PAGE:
Peter Morgan and The Crown’s directors weave visual and verbal cues throughout season four that emphasize the focus on Diana’s attempts to connect, both personally and publicly, within her new role. We see it in the pair of significant hugs she gives, first to Queen Elizabeth, whom she embraces while Her Royal Highness, taken aback, flails like a turtle unable to extricate its legs from its shell, and second, to a child suffering from HIV in a Harlem hospital.
That latter warm embrace, which condenses Diana’s long history of work on HIV/AIDS into a single dramatic moment, comes from a place of instinct for the princess. When she hears that children like this young boy are often not adopted due to fear of the virus, she immediately reaches out to him, an illustration of her ability to literally and metaphorically erase the space between herself and others. Charles, who, at least as The Crown tells it, lacks that ability, sees this as a publicity stunt. During the argument sparked by that hug, he makes it clear that he prefers Camilla to her. “If you hurt her, you hurt me,” he shouts at Diana, throwing the difference between his relationship with his mistress and his relationship with his wife into the starkest possible relief. In the former, the two are so close that, in Charles’s mind, they are one person. Between the latter there is nothing but, to borrow Anne’s word choice, a chasm.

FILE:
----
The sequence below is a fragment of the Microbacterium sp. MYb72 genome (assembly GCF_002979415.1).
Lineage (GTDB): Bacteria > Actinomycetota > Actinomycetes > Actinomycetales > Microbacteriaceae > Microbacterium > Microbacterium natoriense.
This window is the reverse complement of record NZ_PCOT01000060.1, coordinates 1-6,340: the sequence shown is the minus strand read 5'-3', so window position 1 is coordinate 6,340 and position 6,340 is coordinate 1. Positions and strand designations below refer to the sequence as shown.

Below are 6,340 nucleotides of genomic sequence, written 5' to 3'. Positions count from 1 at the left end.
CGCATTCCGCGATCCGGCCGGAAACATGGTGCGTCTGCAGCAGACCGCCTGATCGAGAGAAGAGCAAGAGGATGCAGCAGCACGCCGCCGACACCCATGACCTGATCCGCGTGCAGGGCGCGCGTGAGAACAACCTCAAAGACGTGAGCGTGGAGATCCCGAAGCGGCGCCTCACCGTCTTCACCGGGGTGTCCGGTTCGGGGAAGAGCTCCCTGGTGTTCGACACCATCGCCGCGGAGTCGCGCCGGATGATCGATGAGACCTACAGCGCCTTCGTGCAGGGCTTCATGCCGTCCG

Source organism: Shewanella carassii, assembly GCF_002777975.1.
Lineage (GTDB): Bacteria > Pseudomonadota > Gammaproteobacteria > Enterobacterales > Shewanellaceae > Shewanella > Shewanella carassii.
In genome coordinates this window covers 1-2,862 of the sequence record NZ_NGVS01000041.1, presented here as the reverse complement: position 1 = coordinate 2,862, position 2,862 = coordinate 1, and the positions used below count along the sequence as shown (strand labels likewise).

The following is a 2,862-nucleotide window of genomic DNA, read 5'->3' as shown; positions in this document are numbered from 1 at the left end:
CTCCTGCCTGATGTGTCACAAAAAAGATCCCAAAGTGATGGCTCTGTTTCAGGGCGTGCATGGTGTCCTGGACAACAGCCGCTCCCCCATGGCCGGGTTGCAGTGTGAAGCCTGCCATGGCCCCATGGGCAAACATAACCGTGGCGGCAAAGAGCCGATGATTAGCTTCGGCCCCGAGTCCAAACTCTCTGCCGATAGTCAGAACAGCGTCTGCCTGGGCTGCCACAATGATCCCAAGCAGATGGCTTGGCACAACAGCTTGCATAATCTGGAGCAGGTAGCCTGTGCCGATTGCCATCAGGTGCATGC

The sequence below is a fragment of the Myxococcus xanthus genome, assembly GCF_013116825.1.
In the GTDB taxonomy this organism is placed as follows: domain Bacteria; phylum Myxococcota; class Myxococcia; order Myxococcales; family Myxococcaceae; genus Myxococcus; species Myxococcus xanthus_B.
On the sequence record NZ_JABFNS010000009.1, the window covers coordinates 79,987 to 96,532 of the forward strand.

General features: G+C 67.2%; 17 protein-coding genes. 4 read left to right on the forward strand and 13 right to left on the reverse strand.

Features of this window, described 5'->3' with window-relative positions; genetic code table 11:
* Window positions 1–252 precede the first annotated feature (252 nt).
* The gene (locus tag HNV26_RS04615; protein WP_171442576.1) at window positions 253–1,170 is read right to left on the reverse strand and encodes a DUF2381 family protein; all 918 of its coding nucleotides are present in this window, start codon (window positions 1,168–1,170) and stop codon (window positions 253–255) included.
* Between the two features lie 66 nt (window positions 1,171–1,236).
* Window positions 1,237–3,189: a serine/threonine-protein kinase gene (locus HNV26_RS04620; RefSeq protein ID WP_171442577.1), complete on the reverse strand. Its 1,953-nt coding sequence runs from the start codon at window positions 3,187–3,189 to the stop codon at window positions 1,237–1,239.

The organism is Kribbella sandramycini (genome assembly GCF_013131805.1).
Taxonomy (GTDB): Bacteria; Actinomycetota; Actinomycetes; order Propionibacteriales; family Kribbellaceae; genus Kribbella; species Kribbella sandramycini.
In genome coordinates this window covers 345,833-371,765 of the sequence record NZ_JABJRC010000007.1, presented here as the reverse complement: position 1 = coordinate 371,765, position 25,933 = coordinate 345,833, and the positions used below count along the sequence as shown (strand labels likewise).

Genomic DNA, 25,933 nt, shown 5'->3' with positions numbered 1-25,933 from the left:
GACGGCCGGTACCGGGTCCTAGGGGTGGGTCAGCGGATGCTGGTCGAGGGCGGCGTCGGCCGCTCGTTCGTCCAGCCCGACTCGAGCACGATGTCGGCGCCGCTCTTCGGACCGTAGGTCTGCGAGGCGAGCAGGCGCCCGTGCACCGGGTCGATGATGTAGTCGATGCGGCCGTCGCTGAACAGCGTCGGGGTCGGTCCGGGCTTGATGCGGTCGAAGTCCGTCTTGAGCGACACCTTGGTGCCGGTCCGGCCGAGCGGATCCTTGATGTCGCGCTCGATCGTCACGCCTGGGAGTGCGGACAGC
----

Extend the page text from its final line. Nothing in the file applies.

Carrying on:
There are other, non-Diana-related nods to overcoming breaches in this season of The Crown, including the reveal that the codes for each royal’s death are named after bridges and the entire “Fagan” episode, in which unemployed Brit Michael Fagan manages to break into Buckingham Palace twice and even enter Queen Elizabeth’s private bedroom. But the more significant scenes involving Diana and Charles are the ones that speak to this theme most loudly.